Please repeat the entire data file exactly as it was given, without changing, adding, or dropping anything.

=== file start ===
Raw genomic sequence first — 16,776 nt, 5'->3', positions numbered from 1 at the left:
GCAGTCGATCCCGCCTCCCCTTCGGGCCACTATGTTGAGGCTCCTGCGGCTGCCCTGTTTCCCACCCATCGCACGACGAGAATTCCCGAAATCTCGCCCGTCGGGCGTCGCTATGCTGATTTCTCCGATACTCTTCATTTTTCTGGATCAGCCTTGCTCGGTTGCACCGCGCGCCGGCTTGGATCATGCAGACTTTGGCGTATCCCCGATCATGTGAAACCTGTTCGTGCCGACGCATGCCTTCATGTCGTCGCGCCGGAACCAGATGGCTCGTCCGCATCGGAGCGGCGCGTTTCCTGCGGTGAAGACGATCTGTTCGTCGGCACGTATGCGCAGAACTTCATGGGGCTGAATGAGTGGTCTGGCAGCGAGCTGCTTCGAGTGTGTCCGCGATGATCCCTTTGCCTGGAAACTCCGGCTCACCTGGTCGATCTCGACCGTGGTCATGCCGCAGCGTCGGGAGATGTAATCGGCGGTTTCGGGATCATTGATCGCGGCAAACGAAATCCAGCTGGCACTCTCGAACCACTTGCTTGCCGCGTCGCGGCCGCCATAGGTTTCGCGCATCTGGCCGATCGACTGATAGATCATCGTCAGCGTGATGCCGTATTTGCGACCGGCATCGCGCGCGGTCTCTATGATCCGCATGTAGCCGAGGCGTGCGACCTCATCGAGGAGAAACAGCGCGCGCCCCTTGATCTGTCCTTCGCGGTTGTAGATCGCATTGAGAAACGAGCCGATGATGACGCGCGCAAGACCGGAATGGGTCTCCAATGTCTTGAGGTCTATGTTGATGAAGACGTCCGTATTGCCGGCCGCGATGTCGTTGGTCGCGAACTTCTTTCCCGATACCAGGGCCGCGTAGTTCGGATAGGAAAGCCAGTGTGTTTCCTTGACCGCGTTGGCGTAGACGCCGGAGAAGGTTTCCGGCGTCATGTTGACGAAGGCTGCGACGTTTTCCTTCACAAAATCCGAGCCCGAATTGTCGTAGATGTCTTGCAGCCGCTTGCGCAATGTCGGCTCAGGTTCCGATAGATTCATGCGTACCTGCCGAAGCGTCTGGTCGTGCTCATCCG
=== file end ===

Raw genomic sequence first — 16,776 nt, 5'->3', positions numbered from 1 at the left:
GCAGTCGATCCCGCCTCCCCTTCGGGCCACTATGTTGAGGCTCCTGCGGCTGCCCTGTTTCCCACCCATCGCACGACGAGAATTCCCGAAATCTCGCCCGTCGGGCGTCGCTATGCTGATTTCTCCGATACTCTTCATTTTTCTGGATCAGCCTTGCTCGGTTGCACCGCGCGCCGGCTTGGATCATGCAGACTTTGGCGTATCCCCGATCATGTGAAACCTGTTCGTGCCGACGCATGCCTTCATGTCGTCGCGCCGGAACCAGATGGCTCGTCCGCATCGGAGCGGCGCGTTTCCTGCGGTGAAGACGATCTGTTCGTCGGCACGTATGCGCAGAACTTCATGGGGCTGAATGAGTGGTCTGGCAGCGAGCTGCTTCGAGTGTGTCCGCGATGATCCCTTTGCCTGGAAACTCCGGCTCACCTGGTCGATCTCGACCGTGGTCATGCCGCAGCGTCGGGAGATGTAATCGGCGGTTTCGGGATCATTGATCGCGGCAAACGAAATCCAGCTGGCACTCTCGAACCACTTGCTTGCCGCGTCGCGGCCGCCATAGGTTTCGCGCATCTGGCCGATCGACTGATAGATCATCGTCAGCGTGATGCCGTATTTGCGACCGGCATCGCGCGCGGTCTCTATGATCCGCATGTAGCCGAGGCGTGCGACCTCATCGAGGAGAAACAGCGCGCGCCCCTTGATCTGTCCTTCGCGGTTGTAGATCGCATTGAGAAACGAGCCGATGATGACGCGCGCAAGACCGGAATGGGTCTCCAATGTCTTGAGGTCTATGTTGATGAAGACGTCCGTATTGCCGGCCGCGATGTCGTTGGTCGCGAACTTCTTTCCCGATACCAGGGCCGCGTAGTTCGGATAGGAAAGCCAGTGTGTTTCCTTGACCGCGTTGGCGTAGACGCCGGAGAAGGTTTCCGGCGTCATGTTGACGAAGGCTGCGACGTTTTCCTTCACAAAATCCGAGCCCGAATTGTCGTAGATGTCTTGCAGCCGCTTGCGCAATGTCGGCTCAGGTTCCGATAGATTCATGCGTACCTGCCGAAGCGTCTGGTCGTGCTCATCCG